Skip to Main Content

We have a new app!

Take the Access library with you wherever you go—easy access to books, videos, images, podcasts, personalized features, and more.

Download the Access App here: iOS and Android. Learn more here!

For further information, see CMDT Part 22-08: Interstitial Nephritis

Key Features

  • Interstitial inflammatory response with edema and possible tubular cell damage, responsible for ~10–15% of cases of intrinsic renal failure

  • Causes of acute interstitial nephritis

    • Drugs (> 70% of cases), including

      • Penicillins

      • Cephalosporins

      • Immune checkpoint inhibitors

      • Sulfonamides

      • Nonsteroidal anti-inflammatory drugs

      • Proton pump inhibitors

      • Rifampin

      • Allopurinol

    • Infectious diseases, including

      • Streptococcal infections

      • Leptospirosis

      • Cytomegalovirus

      • Histoplasmosis

      • Rocky Mountain spotted fever

    • Autoimmune disorders, including

      • Systemic lupus erythematosus

      • Sjögren syndrome

      • Sarcoidosis

      • Cryoglobulinemia

    • Idiopathic

Clinical Findings

  • Fever (> 80%)

  • Transient maculopapular rash (25–50%)

  • Arthralgias

  • Peripheral blood eosinophilia (80%)

  • The classic triad of fever, rash, and arthralgias is present in only 10–15% of cases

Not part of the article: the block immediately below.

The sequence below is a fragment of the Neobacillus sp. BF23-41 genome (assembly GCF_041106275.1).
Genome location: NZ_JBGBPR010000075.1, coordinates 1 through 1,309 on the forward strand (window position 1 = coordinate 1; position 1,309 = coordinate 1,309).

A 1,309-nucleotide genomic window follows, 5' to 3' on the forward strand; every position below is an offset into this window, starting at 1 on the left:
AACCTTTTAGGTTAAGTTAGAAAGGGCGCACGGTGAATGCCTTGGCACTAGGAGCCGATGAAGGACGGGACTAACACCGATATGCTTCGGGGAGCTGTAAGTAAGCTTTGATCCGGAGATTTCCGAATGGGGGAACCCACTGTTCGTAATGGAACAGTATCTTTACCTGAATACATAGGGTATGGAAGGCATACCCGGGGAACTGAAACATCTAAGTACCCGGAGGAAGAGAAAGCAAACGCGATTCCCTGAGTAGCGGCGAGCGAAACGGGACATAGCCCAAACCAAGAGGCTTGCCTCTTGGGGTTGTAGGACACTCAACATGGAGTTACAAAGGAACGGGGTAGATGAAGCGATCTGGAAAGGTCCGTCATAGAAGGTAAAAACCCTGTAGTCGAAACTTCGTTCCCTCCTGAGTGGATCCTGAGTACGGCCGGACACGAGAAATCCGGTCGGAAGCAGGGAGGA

• Differential diagnosis

    • Acute tubular necrosis

    • Acute glomerulonephritis

    • Prerenal azotemia

    • Chronic glomerulopathy (eg, diabetes)

    • Hypertensive nephrosclerosis

    • Obstructive uropathy


  • Peripheral blood eosinophilia (80%)

  • Acute or chronic kidney disease

  • White cells (95%), red cells, and white cell casts in urine

  • Proteinuria usually modest (< 2 g/24 h)

  • Kidney biopsy is sometimes needed


  • Supportive measures

  • Removal of inciting agent

  • In more severe cases of drug-induced interstitial nephritis,

    • Short-term, high-dose methylprednisolone (0.5–1 g/day intravenously for 1–4 days) or

    • Prednisone (60 mg/day orally for 1–2 weeks) followed by a taper can be used

  • Prognosis good; recovery occurs over weeks to months

  • Dialysis may be necessary in up to 33%

  • Patients rarely progress to end-stage kidney disease

  • Prognosis worse in those with prolonged courses of oliguric failure and advanced age

Pop-up div Successfully Displayed

This div only appears when the trigger link is hovered over. Otherwise it is hidden from view.